The annual report of the Quebec Ombudsperson, released today, includes substantial news for the schooling of undocumented children – those living without regular immigration status. It was revealed today that the government has “accepted all of the Quebec Ombudsman’s recommendations” on the subject (1). “While this represents a significant step forward, hundreds of children are still waiting for the day when they will be allowed to attend school. Instead of starting to implement recommendations, the government has so far done nothing” deplores Steve Baird of the Education Across Borders Collective.
“Minister Blais has failed to introduce legislation to date or to use his discretionary power to begin solving this problem. He could have for example sent clear directives to school boards. Instead, they continue to ask families to pay exorbitant fees” commented Steve Baird.
It is encouraging that the government has reaffirmed their recently announced intention to change the Education Act, and clarified that this is meant to “guarantee the right to free schooling” to all students who are “resident” in Quebec. However the Education Across Borders Collective also wishes to express ongoing concern around the still unknown definition of who “resides” in Quebec and how the changes will be implemented.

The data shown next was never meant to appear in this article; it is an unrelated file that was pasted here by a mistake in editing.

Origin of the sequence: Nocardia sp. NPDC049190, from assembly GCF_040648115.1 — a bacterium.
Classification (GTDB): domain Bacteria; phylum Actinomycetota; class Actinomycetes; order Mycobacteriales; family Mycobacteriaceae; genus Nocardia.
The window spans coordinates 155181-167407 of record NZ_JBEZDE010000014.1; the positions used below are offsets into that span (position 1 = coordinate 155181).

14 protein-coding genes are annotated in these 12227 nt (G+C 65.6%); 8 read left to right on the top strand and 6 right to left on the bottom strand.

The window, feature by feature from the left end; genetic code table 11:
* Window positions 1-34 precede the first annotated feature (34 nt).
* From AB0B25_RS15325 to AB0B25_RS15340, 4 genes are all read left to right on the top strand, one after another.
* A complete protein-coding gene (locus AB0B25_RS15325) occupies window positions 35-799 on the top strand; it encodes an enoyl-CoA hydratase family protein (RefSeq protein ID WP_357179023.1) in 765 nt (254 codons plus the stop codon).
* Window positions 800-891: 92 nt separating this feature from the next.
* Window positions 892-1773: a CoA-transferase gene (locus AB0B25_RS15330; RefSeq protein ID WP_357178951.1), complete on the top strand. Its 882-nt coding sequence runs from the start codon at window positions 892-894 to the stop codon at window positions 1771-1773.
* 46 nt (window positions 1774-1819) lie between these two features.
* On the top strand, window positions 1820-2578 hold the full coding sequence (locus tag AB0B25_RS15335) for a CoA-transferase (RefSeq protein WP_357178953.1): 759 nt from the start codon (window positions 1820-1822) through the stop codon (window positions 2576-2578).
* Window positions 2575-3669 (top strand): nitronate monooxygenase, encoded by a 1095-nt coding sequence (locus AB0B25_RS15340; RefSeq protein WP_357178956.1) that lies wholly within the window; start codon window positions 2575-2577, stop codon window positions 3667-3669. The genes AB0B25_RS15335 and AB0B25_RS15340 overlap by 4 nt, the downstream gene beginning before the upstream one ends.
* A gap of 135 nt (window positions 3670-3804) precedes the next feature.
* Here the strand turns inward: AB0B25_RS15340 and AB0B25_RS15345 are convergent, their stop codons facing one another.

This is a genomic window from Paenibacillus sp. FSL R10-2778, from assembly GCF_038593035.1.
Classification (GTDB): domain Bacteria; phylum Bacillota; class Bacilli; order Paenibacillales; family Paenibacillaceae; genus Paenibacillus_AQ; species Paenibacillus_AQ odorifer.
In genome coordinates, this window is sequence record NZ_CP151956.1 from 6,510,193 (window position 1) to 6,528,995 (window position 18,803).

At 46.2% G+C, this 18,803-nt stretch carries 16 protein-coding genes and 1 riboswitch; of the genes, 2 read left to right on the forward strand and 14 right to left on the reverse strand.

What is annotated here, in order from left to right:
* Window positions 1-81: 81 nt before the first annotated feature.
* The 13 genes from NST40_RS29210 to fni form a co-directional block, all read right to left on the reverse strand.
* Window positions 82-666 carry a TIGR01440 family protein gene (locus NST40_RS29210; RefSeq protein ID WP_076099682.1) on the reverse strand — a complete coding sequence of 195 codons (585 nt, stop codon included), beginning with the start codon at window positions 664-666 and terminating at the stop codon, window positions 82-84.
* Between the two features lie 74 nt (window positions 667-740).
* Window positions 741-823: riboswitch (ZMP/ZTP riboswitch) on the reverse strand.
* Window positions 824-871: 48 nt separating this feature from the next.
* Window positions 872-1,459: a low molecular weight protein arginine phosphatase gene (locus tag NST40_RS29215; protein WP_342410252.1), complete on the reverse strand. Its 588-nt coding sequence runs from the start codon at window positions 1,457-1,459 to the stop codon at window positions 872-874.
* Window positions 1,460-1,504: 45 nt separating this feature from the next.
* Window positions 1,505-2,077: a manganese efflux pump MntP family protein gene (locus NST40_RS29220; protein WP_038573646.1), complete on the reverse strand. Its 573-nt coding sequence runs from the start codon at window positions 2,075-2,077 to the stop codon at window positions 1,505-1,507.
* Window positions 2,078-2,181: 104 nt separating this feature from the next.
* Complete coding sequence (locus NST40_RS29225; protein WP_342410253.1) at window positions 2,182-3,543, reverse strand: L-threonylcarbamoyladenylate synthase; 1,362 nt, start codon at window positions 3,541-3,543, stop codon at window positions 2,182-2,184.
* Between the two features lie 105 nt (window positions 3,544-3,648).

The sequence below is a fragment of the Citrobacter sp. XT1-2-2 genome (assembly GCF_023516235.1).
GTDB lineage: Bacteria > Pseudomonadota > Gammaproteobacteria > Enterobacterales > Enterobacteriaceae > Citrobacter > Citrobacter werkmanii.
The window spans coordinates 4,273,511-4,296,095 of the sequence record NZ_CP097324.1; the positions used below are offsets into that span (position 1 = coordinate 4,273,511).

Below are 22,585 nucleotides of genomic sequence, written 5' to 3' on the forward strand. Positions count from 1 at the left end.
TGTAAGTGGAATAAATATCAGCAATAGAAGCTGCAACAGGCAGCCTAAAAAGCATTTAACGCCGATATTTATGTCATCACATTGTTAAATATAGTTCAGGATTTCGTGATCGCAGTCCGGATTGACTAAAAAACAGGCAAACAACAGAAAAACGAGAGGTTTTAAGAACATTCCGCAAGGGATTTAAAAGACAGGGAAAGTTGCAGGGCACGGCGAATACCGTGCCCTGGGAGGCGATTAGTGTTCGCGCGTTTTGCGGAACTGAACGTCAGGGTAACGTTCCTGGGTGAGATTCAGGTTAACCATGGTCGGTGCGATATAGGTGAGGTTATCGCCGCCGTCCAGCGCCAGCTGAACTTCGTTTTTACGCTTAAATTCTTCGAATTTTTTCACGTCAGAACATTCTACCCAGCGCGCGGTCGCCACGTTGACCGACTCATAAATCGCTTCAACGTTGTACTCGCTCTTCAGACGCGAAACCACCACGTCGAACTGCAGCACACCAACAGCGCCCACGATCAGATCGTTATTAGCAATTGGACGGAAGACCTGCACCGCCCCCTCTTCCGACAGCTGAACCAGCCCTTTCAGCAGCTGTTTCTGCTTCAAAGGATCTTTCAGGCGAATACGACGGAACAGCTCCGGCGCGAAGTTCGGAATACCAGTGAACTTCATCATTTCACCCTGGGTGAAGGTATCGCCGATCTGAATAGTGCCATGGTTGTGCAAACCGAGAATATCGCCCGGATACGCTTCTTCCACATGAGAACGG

“Will students continue to be excluded from free schooling because they are considered to have an only temporary status? Will students continue to be asked for their immigration papers, even though we know this leads to families understanding that they are ineligible for free schooling” asks Steve Baird of the Education Across Borders Collective.
While the government has announced its intention to change the law and make related changes, timelines remain unclear. We call on the government to act to ensure that school boards have uniform practices, and that strong confidentiality measures be put in place, as recommended by the Ombudsperson (2). The extent and timing of promised changes remains unclear. It must be remembered that as the days go by, hundreds of students remain excluded from school.
1. Le Protecteur du Citoyen, 2014-2015 Annual Report, p. 46.
2. “That [the Ministry of Education] ensure that school boards do not overstep regulatory requirements for identification for enrolment, in particular, verification of the immigration status of the child or of the child’s parents.” Ibid. p. 46.